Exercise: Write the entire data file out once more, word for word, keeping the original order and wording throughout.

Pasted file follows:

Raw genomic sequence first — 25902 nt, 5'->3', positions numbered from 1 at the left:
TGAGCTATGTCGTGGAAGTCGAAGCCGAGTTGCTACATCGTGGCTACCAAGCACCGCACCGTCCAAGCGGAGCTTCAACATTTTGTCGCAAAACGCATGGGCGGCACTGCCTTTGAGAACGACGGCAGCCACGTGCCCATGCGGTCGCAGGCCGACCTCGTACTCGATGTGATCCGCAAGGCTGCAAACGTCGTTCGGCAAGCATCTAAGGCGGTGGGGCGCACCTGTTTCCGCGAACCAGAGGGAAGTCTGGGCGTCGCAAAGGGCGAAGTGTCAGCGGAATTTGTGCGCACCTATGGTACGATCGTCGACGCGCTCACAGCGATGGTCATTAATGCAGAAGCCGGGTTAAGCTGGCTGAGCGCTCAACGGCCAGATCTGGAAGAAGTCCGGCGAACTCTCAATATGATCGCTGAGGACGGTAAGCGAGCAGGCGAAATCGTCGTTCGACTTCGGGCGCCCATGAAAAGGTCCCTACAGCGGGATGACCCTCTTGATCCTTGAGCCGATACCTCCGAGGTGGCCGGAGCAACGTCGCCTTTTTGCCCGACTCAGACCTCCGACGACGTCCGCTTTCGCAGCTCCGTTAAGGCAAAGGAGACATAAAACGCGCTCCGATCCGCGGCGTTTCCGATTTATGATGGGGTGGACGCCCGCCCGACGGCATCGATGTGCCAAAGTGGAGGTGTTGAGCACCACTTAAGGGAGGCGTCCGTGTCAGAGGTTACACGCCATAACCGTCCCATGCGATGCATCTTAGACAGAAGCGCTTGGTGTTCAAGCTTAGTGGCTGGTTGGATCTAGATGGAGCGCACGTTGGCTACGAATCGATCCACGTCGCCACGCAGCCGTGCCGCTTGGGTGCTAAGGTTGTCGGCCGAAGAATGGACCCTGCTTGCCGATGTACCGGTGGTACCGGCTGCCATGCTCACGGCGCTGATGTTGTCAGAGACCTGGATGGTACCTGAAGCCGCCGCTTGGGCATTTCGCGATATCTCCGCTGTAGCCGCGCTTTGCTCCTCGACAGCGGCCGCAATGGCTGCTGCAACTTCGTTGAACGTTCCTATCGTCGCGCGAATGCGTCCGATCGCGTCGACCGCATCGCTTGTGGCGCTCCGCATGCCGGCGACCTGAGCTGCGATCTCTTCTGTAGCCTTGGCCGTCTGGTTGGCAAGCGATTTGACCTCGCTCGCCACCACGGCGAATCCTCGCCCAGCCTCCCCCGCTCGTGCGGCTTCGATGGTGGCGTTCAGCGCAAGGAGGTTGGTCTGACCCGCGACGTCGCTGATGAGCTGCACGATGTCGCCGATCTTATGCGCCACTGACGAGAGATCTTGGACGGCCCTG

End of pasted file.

Raw genomic sequence first — 25902 nt, 5'->3', positions numbered from 1 at the left:
TGAGCTATGTCGTGGAAGTCGAAGCCGAGTTGCTACATCGTGGCTACCAAGCACCGCACCGTCCAAGCGGAGCTTCAACATTTTGTCGCAAAACGCATGGGCGGCACTGCCTTTGAGAACGACGGCAGCCACGTGCCCATGCGGTCGCAGGCCGACCTCGTACTCGATGTGATCCGCAAGGCTGCAAACGTCGTTCGGCAAGCATCTAAGGCGGTGGGGCGCACCTGTTTCCGCGAACCAGAGGGAAGTCTGGGCGTCGCAAAGGGCGAAGTGTCAGCGGAATTTGTGCGCACCTATGGTACGATCGTCGACGCGCTCACAGCGATGGTCATTAATGCAGAAGCCGGGTTAAGCTGGCTGAGCGCTCAACGGCCAGATCTGGAAGAAGTCCGGCGAACTCTCAATATGATCGCTGAGGACGGTAAGCGAGCAGGCGAAATCGTCGTTCGACTTCGGGCGCCCATGAAAAGGTCCCTACAGCGGGATGACCCTCTTGATCCTTGAGCCGATACCTCCGAGGTGGCCGGAGCAACGTCGCCTTTTTGCCCGACTCAGACCTCCGACGACGTCCGCTTTCGCAGCTCCGTTAAGGCAAAGGAGACATAAAACGCGCTCCGATCCGCGGCGTTTCCGATTTATGATGGGGTGGACGCCCGCCCGACGGCATCGATGTGCCAAAGTGGAGGTGTTGAGCACCACTTAAGGGAGGCGTCCGTGTCAGAGGTTACACGCCATAACCGTCCCATGCGATGCATCTTAGACAGAAGCGCTTGGTGTTCAAGCTTAGTGGCTGGTTGGATCTAGATGGAGCGCACGTTGGCTACGAATCGATCCACGTCGCCACGCAGCCGTGCCGCTTGGGTGCTAAGGTTGTCGGCCGAAGAATGGACCCTGCTTGCCGATGTACCGGTGGTACCGGCTGCCATGCTCACGGCGCTGATGTTGTCAGAGACCTGGATGGTACCTGAAGCCGCCGCTTGGGCATTTCGCGATATCTCCGCTGTAGCCGCGCTTTGCTCCTCGACAGCGGCCGCAATGGCTGCTGCAACTTCGTTGAACGTTCCTATCGTCGCGCGAATGCGTCCGATCGCGTCGACCGCATCGCTTGTGGCGCTCCGCATGCCGGCGACCTGAGCTGCGATCTCTTCTGTAGCCTTGGCCGTCTGGTTGGCAAGCGATTTGACCTCGCTCGCCACCACGGCGAATCCTCGCCCAGCCTCCCCCGCTCGTGCGGCTTCGATGGTGGCGTTCAGCGCAAGGAGGTTGGTCTGACCCGCGACGTCGCTGATGAGCTGCACGATGTCGCCGATCTTATGCGCCACTGACGAGAGATCTTGGACGGCCCTG